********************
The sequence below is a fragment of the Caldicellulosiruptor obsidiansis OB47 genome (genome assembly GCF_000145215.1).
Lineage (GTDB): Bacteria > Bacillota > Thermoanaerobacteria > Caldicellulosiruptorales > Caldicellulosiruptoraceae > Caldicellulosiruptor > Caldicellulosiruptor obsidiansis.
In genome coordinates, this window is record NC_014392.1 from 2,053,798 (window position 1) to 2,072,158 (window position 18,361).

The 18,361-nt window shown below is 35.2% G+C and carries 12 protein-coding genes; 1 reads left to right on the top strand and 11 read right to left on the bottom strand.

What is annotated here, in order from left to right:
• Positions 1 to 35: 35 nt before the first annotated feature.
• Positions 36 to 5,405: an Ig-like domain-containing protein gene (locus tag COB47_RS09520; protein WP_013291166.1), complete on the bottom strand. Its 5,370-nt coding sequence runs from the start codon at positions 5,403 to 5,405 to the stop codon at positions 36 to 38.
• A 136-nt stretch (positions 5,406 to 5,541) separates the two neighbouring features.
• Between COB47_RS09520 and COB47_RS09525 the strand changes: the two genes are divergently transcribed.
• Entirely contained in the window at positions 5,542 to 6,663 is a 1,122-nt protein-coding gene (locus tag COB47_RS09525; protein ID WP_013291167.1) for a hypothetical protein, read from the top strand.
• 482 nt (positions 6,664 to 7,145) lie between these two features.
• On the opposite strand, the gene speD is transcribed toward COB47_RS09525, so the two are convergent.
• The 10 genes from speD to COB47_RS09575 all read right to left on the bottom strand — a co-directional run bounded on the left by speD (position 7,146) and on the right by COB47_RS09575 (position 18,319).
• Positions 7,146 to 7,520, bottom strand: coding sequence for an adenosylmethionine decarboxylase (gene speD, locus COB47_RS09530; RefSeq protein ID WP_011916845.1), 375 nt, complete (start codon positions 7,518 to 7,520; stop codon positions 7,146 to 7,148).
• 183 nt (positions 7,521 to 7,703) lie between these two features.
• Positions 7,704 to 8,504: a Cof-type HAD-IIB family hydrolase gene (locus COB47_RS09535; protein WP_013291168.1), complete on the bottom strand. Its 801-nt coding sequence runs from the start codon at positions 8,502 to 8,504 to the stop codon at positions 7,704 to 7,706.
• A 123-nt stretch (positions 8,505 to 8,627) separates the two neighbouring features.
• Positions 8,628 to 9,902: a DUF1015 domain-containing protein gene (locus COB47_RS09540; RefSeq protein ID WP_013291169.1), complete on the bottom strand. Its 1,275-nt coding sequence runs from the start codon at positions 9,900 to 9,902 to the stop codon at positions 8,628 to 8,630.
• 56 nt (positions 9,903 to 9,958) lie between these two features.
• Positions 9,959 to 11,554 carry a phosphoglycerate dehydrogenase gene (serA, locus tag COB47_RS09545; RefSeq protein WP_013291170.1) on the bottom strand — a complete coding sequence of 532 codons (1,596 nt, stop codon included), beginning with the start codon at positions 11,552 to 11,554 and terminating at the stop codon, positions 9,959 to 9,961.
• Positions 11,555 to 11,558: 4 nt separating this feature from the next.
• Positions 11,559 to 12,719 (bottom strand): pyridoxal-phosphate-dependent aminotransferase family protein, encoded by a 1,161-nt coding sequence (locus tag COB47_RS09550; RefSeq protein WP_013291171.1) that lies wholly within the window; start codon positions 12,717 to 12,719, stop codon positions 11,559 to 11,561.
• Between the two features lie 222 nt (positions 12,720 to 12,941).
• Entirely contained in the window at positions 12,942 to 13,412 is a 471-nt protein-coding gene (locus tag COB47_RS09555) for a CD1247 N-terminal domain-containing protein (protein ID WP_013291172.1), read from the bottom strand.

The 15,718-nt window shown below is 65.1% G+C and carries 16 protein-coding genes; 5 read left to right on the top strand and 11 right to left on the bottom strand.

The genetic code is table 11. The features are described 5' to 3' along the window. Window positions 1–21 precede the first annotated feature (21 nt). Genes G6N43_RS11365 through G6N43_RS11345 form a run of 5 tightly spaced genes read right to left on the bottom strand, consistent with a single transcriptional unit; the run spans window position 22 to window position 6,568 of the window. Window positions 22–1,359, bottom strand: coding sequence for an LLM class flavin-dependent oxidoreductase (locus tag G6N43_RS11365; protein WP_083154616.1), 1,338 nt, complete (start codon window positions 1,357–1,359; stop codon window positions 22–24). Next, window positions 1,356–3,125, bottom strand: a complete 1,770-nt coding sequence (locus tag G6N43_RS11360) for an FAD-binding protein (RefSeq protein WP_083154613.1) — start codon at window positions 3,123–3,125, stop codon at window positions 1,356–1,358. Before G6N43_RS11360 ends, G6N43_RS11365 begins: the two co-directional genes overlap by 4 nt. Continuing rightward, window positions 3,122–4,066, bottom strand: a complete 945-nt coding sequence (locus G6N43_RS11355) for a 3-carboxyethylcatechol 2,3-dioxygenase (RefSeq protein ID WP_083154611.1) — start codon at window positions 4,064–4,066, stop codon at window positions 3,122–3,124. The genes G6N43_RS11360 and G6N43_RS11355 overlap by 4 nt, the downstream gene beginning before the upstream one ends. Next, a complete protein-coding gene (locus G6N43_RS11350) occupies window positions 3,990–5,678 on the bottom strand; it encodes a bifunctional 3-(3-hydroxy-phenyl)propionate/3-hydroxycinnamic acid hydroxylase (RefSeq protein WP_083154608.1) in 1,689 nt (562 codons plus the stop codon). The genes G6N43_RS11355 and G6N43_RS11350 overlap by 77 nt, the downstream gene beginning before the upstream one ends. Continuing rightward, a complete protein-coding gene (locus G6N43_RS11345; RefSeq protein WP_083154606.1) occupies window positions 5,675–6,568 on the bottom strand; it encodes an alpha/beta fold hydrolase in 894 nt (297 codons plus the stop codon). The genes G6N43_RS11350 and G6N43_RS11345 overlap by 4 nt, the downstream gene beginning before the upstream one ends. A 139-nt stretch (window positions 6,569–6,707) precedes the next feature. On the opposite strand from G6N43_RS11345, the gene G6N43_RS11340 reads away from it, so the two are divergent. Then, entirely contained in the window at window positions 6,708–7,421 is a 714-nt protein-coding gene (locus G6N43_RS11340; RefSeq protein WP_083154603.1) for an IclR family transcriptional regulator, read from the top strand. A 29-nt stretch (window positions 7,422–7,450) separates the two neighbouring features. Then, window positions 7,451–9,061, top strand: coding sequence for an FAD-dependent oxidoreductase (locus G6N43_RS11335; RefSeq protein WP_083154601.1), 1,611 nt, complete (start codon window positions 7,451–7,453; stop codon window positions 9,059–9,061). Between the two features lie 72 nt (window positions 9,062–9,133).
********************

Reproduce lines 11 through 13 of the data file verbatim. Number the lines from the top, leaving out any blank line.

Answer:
• 482 nt (positions 6,664 to 7,145) lie between these two features.
• On the opposite strand, the gene speD is transcribed toward COB47_RS09525, so the two are convergent.
• The 10 genes from speD to COB47_RS09575 all read right to left on the bottom strand — a co-directional run bounded on the left by speD (position 7,146) and on the right by COB47_RS09575 (position 18,319).